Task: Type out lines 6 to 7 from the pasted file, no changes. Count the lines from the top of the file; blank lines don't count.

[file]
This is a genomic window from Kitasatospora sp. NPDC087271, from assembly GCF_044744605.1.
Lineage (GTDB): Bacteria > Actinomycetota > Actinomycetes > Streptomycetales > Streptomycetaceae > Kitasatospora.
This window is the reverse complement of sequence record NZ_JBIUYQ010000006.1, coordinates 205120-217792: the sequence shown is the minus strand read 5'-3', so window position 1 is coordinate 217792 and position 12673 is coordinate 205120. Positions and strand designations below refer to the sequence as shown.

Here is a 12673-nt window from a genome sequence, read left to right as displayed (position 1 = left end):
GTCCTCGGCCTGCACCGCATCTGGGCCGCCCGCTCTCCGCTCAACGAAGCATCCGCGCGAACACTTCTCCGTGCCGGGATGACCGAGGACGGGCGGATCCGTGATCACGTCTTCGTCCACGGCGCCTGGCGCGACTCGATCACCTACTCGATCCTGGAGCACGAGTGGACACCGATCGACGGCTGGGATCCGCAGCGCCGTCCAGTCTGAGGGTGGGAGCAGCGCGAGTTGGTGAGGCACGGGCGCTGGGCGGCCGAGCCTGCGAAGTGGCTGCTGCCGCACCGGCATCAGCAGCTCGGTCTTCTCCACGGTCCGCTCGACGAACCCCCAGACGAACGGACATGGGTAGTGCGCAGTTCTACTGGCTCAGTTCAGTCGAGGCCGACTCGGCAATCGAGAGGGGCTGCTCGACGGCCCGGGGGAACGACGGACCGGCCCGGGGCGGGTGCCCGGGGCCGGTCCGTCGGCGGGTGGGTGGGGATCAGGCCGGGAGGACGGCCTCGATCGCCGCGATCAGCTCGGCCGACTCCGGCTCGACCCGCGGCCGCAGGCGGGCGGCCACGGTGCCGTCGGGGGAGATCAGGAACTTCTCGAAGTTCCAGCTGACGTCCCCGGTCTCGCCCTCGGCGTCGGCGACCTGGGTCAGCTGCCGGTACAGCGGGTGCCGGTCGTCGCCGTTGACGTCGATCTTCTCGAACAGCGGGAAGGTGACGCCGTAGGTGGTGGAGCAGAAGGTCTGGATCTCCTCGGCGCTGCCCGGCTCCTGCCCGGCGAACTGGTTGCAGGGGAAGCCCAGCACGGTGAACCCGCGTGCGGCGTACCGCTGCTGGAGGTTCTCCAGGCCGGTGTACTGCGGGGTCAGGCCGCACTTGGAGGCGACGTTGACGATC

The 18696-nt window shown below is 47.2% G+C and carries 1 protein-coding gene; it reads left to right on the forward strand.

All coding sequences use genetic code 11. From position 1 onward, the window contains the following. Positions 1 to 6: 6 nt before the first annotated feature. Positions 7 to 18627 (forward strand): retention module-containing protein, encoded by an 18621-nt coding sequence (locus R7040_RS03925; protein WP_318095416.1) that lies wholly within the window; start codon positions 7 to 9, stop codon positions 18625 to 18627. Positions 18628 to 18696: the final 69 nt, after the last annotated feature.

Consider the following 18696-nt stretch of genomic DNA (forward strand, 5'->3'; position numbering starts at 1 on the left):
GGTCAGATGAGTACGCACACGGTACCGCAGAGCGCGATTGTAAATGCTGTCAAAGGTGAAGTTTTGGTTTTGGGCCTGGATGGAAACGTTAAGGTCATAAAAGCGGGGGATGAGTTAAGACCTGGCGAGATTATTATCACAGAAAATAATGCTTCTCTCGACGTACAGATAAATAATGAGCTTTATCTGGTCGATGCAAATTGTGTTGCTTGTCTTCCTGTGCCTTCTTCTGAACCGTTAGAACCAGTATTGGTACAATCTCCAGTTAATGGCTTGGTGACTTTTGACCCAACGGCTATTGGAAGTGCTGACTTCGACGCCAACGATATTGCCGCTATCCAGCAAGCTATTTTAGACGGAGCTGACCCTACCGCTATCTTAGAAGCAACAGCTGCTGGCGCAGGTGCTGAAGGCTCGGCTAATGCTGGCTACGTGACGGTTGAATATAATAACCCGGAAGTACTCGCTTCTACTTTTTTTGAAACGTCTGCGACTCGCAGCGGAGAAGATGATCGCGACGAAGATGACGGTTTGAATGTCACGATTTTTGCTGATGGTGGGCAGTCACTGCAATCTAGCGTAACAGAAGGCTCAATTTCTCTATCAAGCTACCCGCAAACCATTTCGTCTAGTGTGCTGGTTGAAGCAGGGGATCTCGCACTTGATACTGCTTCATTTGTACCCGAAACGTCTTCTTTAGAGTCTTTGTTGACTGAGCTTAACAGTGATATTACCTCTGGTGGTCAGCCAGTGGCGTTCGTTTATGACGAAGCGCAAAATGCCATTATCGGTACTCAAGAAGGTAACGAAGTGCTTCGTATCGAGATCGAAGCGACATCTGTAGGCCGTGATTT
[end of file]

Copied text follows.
The 18696-nt window shown below is 47.2% G+C and carries 1 protein-coding gene; it reads left to right on the forward strand.

All coding sequences use genetic code 11. From position 1 onward, the window contains the following. Positions 1 to 6: 6 nt before the first annotated feature. Positions 7 to 18627 (forward strand): retention module-containing protein, encoded by an 18621-nt coding sequence (locus R7040_RS03925; protein WP_318095416.1) that lies wholly within the window; start codon positions 7 to 9, stop codon positions 18625 to 18627. Positions 18628 to 18696: the final 69 nt, after the last annotated feature.